This is not a metaphor, nor about software. I like big windows and lots of natural light. I don’t think I noticed this so much until I spent four years, in graduate school, living in a basement apartment. In many ways, it was the nicest place I had ever lived, up to that point, but it did not get a lot of sunlight, and I came to crave light.

I rented my first post-school apartment on a cloudy day. Because the town was on a grid, I was pretty sure that the apartment’s windows faced east, south, and west. I hadn’t realized there was a second, superimposed grid that ran differently. The room I had selected for my study, thinking it had a western exposure, actually faced north, and I never wanted to be in it, especially on days when the rest of the place was flooded with sunlight. I didn’t get much done until I moved my desk to the living room, which faced south and east.

Then I moved to an apartment that did face east, south, and west, and I loved it, even though (or maybe because) it was a top-floor walk-up. I looked out into treetops. I started the day writing in a room that faced east and south, and as the day wore on, I often moved into the living room (south) and sometimes into the bedroom (west). The windows were very large. In the bedroom, there were French windows to a Juliet balcony. They were not well-insulated, and the building had many other problems, so that on the whole, I was relieved when I left. I have never missed the boiler, or the drafts, or certain of the people who moved in during my time there. But I still miss the light.

Now I sit before a wide window. From one side of it, I can see a tree, though I wouldn’t say I look out into the treetops. I look out into the neighbors’ windows, actually. But this is a good, big window, surrounded by pretty colors, and the other walls are lined with books. I could use more room, and I’d be happy to have a study with a bay window so I’d have even more light . . . oh, who are we kidding, I want to work in a solarium, basically.

We have been house-hunting for awhile, but the right house has not yet appeared. This one is too big, yet with not enough storage space; that one is too small (likewise that one and that other one). We saw one I loved, but it didn’t really have enough wall space for all of our books, and it had at least one feature that is a deal-breaker for Sir John. There’s one that has been on the market for awhile, at which we have looked at least three times now. It has many features we both like. But I went and looked at it again this morning, thinking about morning light and what it would be like to live in that house, to get up there and make some tea and do some writing before feeding the yowling hordes, and I realized that my biggest objection to that house is that its windows are too small.

There are other things. I wish that house were on a lot that is oriented differently. I think it’s stupid to put the bathroom on the southeast corner (all that lovely light potential wasted on a bathroom?). I wish some of the windows didn’t get such a great view of the neighbors’ walls. On the other hand, it’s on a nice block, the garden is lovely, and I love the basement, which seems sort of sick when I’m all about the light. But the basement is beautifully finished, with lots of storage space. There’s a useable room down there, but the basement is neither totally transformed into a family or rec room with no storage, nor is it a cavernous, dark, unfinished hole (we’ve seen both).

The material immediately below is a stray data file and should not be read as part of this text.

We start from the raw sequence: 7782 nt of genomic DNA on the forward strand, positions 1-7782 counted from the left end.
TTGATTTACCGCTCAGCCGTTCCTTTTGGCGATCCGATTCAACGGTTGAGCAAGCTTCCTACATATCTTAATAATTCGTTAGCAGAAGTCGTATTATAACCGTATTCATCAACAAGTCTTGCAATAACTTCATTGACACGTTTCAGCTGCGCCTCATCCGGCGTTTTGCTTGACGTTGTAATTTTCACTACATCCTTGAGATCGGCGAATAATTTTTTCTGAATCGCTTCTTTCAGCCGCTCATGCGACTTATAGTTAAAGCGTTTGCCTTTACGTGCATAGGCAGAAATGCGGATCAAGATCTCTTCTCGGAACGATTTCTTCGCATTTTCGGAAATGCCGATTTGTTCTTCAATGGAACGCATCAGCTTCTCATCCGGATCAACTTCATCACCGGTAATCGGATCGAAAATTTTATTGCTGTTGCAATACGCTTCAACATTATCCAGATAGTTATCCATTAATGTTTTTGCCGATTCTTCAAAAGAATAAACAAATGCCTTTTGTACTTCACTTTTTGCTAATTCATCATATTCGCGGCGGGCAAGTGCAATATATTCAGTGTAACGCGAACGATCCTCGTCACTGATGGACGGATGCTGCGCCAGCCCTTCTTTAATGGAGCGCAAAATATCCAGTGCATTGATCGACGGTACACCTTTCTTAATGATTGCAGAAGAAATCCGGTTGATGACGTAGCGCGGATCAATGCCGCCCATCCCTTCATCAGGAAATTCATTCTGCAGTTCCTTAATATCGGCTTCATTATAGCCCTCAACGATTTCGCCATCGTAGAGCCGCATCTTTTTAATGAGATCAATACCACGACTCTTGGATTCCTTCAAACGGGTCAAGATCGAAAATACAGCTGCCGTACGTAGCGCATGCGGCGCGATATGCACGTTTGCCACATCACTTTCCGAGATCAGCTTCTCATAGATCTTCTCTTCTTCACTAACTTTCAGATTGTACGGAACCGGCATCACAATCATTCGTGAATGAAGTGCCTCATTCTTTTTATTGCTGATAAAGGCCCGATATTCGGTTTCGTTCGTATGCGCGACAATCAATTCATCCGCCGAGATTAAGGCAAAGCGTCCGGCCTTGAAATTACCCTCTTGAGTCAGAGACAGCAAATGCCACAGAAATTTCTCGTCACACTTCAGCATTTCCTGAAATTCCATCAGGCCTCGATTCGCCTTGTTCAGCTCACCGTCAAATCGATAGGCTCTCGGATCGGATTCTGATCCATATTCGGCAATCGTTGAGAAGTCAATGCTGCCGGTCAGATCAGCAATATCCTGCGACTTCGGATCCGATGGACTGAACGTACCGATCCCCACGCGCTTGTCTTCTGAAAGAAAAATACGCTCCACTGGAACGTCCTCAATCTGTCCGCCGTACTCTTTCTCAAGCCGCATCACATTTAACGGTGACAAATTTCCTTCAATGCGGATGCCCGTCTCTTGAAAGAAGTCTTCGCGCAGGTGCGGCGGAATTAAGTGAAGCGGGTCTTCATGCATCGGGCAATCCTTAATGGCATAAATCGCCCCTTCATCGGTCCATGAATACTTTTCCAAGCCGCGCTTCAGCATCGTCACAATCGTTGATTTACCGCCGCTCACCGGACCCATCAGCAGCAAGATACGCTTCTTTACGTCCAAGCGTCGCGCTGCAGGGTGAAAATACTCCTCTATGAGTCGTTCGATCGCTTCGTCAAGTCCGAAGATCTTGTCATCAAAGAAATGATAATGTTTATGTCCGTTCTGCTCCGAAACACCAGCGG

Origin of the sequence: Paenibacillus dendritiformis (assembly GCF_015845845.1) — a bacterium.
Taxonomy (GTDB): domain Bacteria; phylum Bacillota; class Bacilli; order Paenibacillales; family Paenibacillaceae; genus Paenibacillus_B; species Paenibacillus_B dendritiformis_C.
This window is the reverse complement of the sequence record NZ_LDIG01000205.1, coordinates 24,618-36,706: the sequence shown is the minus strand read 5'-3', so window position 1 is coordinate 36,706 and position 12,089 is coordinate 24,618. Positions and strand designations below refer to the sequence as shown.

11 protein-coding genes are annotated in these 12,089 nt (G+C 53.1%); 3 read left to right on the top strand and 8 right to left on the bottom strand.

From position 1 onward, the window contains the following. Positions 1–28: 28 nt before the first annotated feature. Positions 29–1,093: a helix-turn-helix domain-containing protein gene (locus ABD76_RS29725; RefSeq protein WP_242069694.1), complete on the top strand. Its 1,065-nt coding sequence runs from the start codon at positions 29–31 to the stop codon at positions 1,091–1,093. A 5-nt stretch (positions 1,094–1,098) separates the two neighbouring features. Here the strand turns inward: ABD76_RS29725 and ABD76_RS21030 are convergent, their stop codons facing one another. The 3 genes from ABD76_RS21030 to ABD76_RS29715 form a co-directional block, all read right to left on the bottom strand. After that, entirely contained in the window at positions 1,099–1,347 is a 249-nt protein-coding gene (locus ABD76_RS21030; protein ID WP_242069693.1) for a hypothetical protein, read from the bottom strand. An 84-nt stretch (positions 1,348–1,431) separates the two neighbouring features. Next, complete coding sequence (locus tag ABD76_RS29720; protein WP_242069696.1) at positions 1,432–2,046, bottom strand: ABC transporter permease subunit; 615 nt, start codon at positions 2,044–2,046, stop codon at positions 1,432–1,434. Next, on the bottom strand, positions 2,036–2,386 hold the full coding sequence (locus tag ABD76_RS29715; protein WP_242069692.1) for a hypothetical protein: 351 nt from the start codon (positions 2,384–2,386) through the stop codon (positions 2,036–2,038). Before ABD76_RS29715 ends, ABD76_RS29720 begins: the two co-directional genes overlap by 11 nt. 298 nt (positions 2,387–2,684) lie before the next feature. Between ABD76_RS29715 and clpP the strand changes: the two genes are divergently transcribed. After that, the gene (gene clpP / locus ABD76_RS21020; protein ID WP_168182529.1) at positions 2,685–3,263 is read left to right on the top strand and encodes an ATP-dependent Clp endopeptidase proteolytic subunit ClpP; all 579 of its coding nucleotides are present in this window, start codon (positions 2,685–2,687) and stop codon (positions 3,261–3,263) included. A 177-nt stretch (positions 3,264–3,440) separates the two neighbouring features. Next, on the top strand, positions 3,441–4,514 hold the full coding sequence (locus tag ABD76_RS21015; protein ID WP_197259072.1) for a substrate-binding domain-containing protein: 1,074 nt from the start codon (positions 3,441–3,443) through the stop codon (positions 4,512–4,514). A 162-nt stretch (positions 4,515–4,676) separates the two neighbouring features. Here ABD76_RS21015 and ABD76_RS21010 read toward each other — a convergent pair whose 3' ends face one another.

Mainly, I now realize, I’m not happy about the windows. There are plenty of them, and the bedrooms all have two exposures. But except for the living room and family room (front and back of the first floor) the windows are small. The bedroom windows are less than half the size of the ones in our current house. And I don’t think I can live with that. Expanding them might be a possibility. I’m not sure how much that would cost, though I have some rough idea from simply replacing (not expanding) ours a few years ago. I can easily imagine the dust that would be generated. I’d really like to move into a house that didn’t need anything beyond maybe a coat of paint.

I am totally phototropaic: I follow light around. I want my study to be a room that I want to be in. If it isn’t, I won’t get anything done. Spoiled? Maybe so, but it’s how I am, and it would be stupid not to take that into account.

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5 thoughts on “Writing and Windows

  1. I'm with you on this one. We bought this house because every room was filled with light due to the large windows and have never regretted it.

  2. Me too. I just had all new windows put in all around my house, and am reveling in the new, improved light. My apt while I was working on the diss was filled with light – and I loved that place precisely because of the light. I had good neighbors, horrific landlords – but wondrous light. Made a huge difference.

  3. I'm like this, too. It's not a very Southern attitude and my house was less expensive than it might have been because the large windows made it less desirable to many people.But the room I think should be my study, doesn't work for that. I have theories on why not but now I'll also look at the light … perhaps it is not as good as I think.

  4. P.S. on views … although I did write a lot of my dissertation facing a white wall in 2 apartments, most of my writing rooms have had views of trees and this is good for me.The best, though, had a sea view and was on the second story. I should remember that this would be my ideal space.

  5. What I would give for a sea view! This is why I'm being so choosy about the next house. It needs to go some way to making up for not living where I really want to, by being a house that could be there, or that has some fantastically desirable feature I could only afford here.

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